Ice Dams


Ice Dams

Ice dams are formed when snow melts off the roof and the runoff freezes at the eaves and in the gutter. This is caused by a warm attic and solar radiation. Warm air leaking from the living space into the attic and sunshine shining on the roof will heat the shingles or metal panels enough to melt the snow.

The runoff that travels down the roof will freeze when it reaches the cold eaves or travels over an uninsulated porch.


Ice dams can damage gutters, loosen shingles, rot wood, and cause water leaks into the house.


The best way to prevent ice dams is to keep the entire surface of the roof cold.

Improve insulation to prevent heat loss from the living space into the attic. This includes adding insulation and sealing the attic floor where vents and wiring pass through.

Make sure all fans inside the house (bathroom, kitchen, dryer) exhaust to the outside of the building and not into the attic and that those vents are insulated if they pass through the attic.

Raise vent terminations higher above the roof. Some vents discharge warm air close to the roof’s surface which can cause snowmelt.

Make sure the roof is properly ventilated. Soffit and ridge ventilation is the most effective method, but make sure the soffits are not blocked by insulation.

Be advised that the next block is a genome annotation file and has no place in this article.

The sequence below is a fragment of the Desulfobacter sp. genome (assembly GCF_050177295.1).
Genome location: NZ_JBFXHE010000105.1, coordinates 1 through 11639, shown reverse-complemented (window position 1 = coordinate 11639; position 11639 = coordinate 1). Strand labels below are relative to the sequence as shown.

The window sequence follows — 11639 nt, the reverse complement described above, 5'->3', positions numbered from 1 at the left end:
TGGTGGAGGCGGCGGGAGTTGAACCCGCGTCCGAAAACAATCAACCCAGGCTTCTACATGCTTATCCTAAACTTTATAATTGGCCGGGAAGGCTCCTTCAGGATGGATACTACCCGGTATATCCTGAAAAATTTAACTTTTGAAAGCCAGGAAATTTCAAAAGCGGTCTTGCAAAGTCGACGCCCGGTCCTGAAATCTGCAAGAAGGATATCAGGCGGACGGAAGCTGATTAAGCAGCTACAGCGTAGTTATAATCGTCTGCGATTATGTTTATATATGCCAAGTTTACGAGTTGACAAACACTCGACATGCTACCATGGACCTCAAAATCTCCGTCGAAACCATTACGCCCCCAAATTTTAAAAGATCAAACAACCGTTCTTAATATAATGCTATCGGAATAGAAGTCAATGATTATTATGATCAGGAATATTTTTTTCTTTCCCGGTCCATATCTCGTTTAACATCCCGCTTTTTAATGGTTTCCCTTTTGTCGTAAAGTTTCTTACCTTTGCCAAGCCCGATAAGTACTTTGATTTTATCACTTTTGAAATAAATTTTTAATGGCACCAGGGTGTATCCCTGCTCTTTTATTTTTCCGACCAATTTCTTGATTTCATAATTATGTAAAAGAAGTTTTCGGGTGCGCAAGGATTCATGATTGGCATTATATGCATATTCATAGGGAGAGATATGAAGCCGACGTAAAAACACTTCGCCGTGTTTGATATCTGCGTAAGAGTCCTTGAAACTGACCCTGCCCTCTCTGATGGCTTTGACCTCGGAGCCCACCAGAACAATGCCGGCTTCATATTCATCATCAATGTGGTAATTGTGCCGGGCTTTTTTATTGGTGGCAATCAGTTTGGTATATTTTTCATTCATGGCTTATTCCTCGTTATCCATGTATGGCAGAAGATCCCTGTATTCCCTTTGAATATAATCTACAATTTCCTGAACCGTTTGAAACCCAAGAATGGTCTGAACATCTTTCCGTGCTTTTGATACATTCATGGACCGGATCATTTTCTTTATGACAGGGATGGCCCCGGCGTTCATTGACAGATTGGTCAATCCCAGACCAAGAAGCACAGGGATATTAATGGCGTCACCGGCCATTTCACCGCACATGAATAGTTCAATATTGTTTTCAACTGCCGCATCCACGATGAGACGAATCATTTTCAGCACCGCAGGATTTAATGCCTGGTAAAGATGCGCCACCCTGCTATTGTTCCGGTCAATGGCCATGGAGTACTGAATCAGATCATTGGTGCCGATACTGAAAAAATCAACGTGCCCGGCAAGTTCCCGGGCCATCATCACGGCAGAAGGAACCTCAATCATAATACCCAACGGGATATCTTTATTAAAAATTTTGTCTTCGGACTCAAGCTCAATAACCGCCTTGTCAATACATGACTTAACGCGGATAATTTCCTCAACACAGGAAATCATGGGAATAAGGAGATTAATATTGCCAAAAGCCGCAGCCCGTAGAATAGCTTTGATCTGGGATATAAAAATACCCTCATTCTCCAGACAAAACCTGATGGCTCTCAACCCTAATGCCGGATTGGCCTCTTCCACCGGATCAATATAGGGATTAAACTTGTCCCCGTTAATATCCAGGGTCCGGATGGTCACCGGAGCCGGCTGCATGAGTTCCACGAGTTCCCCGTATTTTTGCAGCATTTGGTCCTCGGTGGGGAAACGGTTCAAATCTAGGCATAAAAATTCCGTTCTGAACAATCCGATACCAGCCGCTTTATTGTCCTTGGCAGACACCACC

Special Circumstances

Some roofs are more difficult to vent than others, like vaulted ceilings with no attics, roofs with skylights or flat roof dormers. Secondary strategies are necessary in these situations.


Calcium chloride ice melt in a mesh sock laid across the gutter will speed up the melting of the ice dam.

Hot water. Some roofing companies have a steamer that uses hot water to melt the dams. This method should be a last resort and only done under certain conditions because you are adding more water to the area.

Avoid using electric heat cables. They can damage shingles and use electricity, not to mention they rarely work and sometimes exacerbate the problem. Also do not use shovels, ice picks, hard rakes, or other tools that can damage the shingles.

And, whatever you do, DO NOT get up on an icy or snowy roof!

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